DEE CLARK: 24 Boyfriends/ A Foggy Day In London Town/ At My Front Door/ Baby What Do You Want Me To Do/ Because I Love You/ Blues Get Off My Shoulder/ Cling A Ling/ Come To California/ Count On Me/ Emma Jean/ Gloria/ Hey Lttle Girl/ How About That/ I Can’t Dream/ If It Wasn’t For Love/ Just Keep It Up/ Just Like A Fool/ Kangaroo Hop/ Little Red Riding Hood/ Lucky Me/ Moonlight In Vermont/ Nature Boy/ Nobody But You/ Oh Little Girl/ Senor Blues/ Seven Nights/ Silently Loving You/ The Time Has Come/ They’re Talkin’/ What’d I Say/ When I Call On You/ Whispering Grass/ Wondering/ You There/ Your Friends/ You’re Looking Good/ I Love You Darling/ THE DELEGATES: I’m Gonna Be Glad/ Mother’s Son/ The Convention/ THE KOOL GENTS: Crazy Over You/ Do Ya Do/ I Just Can’t Help Myself/ Just Like A Fool/ This Is The Night/ You Know

THE CLOVERS Jasmine 576 The Feelin' Is Good ● CD $15.98
Two CDs, 60 tracks, 159 mins, essential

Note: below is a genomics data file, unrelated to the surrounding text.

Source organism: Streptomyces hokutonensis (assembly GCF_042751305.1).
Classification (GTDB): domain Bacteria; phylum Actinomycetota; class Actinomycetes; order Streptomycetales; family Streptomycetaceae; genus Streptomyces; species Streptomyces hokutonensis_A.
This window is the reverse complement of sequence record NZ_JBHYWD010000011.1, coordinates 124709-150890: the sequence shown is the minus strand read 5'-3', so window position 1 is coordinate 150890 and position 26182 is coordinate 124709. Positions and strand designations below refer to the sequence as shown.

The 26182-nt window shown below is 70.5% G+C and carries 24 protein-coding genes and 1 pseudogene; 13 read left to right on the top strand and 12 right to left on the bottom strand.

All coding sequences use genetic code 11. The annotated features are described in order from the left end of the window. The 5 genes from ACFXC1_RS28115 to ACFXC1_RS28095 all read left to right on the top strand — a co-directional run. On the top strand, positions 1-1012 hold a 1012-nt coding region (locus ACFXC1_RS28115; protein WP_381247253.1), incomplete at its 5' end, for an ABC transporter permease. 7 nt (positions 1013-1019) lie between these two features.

Most extensive ever collection devoted to the 50s recordings of one of the greatest and most popular doo-wop groups of the era. The group was very versatile with the core group boasting 3 singers who could all sing lead plus the fine guitar of Bill Harris. Harold "Hal" Lucas formed the group in the late 40's and in 1951 they signed on with Atlantic. The Clovers had the first crack at all the hippest songs and also were fortunate to be backed up by the finest sessionmen of the time like Floorshow Culley, Harry Van Walls, Gatortail Jackson, Mickey "Guitar" Baker, etc. This set opens with their first two sides recorded for the Rainbow label in 1950 after which they were picked up by Atlantic and the set includes all their singles recorded for the label which included 22 R&B chart hits over the next five years - three of them reaching No. 1. Includes such all time classics Fool, Fool, Fool/ Ting A Ling/ Good Lovin'/ Your Cash Ain't Nothin' But Trash/ Blue Velvet/ Hey Doll Baby and many others. After being dropped by Atlantic in 1958 they joined their manager's Poplar label where they recorded a couple of singles and a hard to find LP where they did great soulful renditions of standards like The Good Old Summertime/ Pennies From Heaven/ My Mother's Eyes and others and this set includes all their Poplar singles and the set ends with their 1959 United Artists recording of Love Potion No. 9 which returned them to the charts for the first time in three years. Sound quality is excellent and their are brief, informative notes by Bob Fisher. Indispensible for doo-wop lovers! (FS)